Hanukkah Veronica was born just the way you’d think a fairy should be — from a sincere wish and an act of love. Years later, a simple act of kindness, helped her to grow so she could spread her happy message to others.

Once upon a time, more than a dozen years ago, a 5-year-old girl named Lucy wanted an elf, the kind that sits on a shelf. Her mother, Julie Anne Cooper, told her that, instead of an elf, she would find her a special Hanukkah companion. 

While Lucy was at school, Julie Anne went into her art room. She knew that Lucy loved fairies, so, “I pulled together a bunch of fabrics and created a soft doll and named her Hanukkah Veronica,” Julie Anne said. “Hanukkah Veronica performed mitzvahs.” Mitzvahs are acts of kindness.

All season long, Hanukkah Veronica would perform good deeds, surprising and delighting Julie Anne and her husband’s three children. There might be freshly baked cookies for an afterschool treat or a special gift for them to share. The Mitzvah Fairy became a family holiday tradition.

Family tradition inspires a book

Julie Anne Cooper worked with Wendy Brant in the real estate industry. The two live in the Atlanta area, and one holiday season, Julie Anne painted a watercolor based on a photograph Wendy took in Europe and presented it to her.

“It was such a kind gesture, a mitzvah,” Wendy said. “Our friendship grew stronger.”

While discussing art and other interests, Julie Anne told Wendy about her family’s holiday Hanukkah Veronica tradition. “I remember growing up as a young Jewish girl and how much I would have loved to have a character like this in our lives, and how much fun it would have been,” Wendy said.

Inspired by the story, Wendy told Julie Ann, “I think every family might love a Hanukkah Veronica.” Julie Anne agreed, and they decided to partner and bring Hanukkah Veronica to life. They developed a plush doll and a book to tell her story.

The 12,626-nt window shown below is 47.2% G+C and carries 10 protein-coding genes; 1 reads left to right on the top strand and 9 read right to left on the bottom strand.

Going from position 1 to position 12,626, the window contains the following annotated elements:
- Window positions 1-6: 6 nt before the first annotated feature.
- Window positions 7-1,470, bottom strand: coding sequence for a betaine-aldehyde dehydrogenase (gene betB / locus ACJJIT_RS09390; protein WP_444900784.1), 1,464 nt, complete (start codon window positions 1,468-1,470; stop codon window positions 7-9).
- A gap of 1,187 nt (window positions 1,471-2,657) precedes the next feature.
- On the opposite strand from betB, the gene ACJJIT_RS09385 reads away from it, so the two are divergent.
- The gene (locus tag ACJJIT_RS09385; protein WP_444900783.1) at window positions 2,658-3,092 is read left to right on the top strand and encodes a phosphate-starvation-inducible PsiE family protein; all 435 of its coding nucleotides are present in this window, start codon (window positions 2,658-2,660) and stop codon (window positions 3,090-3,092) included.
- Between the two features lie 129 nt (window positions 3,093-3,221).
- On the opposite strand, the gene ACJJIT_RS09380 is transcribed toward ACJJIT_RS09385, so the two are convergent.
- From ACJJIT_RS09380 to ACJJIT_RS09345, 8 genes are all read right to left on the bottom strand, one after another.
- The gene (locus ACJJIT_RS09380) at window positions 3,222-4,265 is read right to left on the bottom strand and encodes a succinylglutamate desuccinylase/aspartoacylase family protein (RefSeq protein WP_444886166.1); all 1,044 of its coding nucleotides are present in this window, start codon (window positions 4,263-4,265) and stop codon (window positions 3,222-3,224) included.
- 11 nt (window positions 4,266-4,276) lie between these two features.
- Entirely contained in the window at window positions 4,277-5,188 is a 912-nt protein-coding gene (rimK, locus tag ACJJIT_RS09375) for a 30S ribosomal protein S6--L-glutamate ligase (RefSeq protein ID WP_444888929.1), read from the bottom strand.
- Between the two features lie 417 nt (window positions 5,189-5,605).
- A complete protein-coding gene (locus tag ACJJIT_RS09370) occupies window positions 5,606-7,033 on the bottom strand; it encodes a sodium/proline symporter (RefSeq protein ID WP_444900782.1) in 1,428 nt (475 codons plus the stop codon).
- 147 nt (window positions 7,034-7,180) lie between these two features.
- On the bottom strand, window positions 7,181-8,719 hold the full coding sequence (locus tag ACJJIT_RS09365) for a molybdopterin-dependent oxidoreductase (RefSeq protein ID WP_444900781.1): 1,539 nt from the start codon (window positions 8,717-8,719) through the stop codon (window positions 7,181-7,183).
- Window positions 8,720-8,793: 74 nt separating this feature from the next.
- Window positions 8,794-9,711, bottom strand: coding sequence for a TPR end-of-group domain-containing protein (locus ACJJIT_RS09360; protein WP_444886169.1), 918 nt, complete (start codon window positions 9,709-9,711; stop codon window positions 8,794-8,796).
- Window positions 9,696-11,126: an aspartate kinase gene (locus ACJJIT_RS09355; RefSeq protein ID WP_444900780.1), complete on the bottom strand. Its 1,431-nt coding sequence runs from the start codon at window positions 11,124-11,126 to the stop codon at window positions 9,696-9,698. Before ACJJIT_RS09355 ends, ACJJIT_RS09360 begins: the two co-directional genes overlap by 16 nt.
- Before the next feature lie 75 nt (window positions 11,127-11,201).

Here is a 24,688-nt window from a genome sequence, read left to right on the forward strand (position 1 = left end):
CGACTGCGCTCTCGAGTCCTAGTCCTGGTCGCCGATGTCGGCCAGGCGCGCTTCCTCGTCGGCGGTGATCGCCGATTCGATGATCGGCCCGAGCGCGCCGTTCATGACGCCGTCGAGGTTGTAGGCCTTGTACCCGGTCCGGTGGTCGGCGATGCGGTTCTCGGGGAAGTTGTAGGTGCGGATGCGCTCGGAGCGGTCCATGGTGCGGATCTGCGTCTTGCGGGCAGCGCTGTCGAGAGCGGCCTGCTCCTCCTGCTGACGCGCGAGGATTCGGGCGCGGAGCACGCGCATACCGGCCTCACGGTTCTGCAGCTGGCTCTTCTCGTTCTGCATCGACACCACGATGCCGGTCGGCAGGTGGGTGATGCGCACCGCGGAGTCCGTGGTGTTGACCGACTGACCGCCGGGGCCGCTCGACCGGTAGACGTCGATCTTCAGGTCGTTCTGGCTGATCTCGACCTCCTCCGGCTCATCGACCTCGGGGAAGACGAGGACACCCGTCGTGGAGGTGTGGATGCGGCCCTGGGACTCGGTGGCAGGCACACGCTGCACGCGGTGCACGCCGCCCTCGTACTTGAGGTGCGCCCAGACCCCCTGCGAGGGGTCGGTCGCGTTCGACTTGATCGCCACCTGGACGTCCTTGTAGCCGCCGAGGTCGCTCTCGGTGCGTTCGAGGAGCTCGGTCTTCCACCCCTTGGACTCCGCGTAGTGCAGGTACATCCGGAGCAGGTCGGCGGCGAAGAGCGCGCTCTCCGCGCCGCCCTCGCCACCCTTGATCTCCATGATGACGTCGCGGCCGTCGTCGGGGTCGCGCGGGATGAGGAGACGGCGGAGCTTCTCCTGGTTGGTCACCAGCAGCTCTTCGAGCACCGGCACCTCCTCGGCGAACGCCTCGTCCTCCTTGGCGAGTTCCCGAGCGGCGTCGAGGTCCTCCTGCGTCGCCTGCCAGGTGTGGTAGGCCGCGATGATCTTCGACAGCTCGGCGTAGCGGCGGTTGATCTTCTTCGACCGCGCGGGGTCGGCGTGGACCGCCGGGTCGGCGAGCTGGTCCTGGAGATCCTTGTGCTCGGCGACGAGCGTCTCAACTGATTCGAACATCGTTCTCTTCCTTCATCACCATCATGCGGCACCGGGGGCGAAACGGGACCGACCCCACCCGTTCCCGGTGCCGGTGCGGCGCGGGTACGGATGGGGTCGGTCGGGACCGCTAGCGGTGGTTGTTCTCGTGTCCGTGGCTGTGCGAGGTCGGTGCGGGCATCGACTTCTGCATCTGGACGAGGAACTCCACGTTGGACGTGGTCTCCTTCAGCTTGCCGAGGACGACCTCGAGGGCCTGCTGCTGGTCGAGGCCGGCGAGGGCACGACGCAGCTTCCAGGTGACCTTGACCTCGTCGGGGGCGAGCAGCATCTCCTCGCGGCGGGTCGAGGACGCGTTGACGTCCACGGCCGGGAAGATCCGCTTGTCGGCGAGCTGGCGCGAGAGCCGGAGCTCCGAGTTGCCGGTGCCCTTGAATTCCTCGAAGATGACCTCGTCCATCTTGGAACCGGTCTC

The story of “Hanukkah Veronica, the Mitzvah Fairy” centers around Lucy, who wishes for a holiday companion. When Hanukkah Veronica arrives, not only does Lucy make a friend, she also learns the power of kindness.

Wendy said that Italian illustrator Giovanni Lombardi helped bring their vision to life in the book. She also credits Rabbi Levi Mentz at the Chabad at Forsyth for his assistance with Hanukkah Veronica. 

“We launched a successful Kickstarter in 2021 and we have been truly humbled by the response,” Wendy said. “The message of kindness and love seems to be much needed, especially now. The fact that the stories inspire an appreciation for the many cultures and traditions of the world seems to resonate with many people.”

More friends on the way

Cooper and Brandt hope Hanukkah Veronica is the first of the series of characters that will appear in future books. Christmas Chloe, Diwali Deepa, Kwanzaa Keisha, and Halloween Hannah are currently in the works, their website says. 

“The characters are from around the world. They are friends and interact, as will be seen in the second book,” Wendy said. She said these stories offer a message of peace, love and kindness, with a focus on mitzvahs as a reminder that lasting joy comes from giving to others.

“The last few years have been a challenge and many people have struggled in a variety of ways, physically and mentally. As adults, in our personal lives, and even in our governments, many people seem to approach our issues with anger and fear. We have been focusing not on what we have in common but much more on our differences,” Wendy said. 

Wendy Brant and Julie Anne Cooper, co-authors of “Hanukkah Veronica, the Mitzvah Fairy,” are scheduled to appear at noon on Sunday, Nov. 13, as part of the Book Festival of the MJCCA. They’ll appear at the Camp Isidore Alterman Main Stage at MJCCA Zaban Park, 5342 Tilly Mill Road, Dunwoody. Their appearance is open to the public without charge. Books will be available for purchase at the event. For more information: atlantajcc.org/bookfestival or 678-812-4005.

Kathy Dean

Kathy Dean is a freelance writer and editor based in metro Atlanta.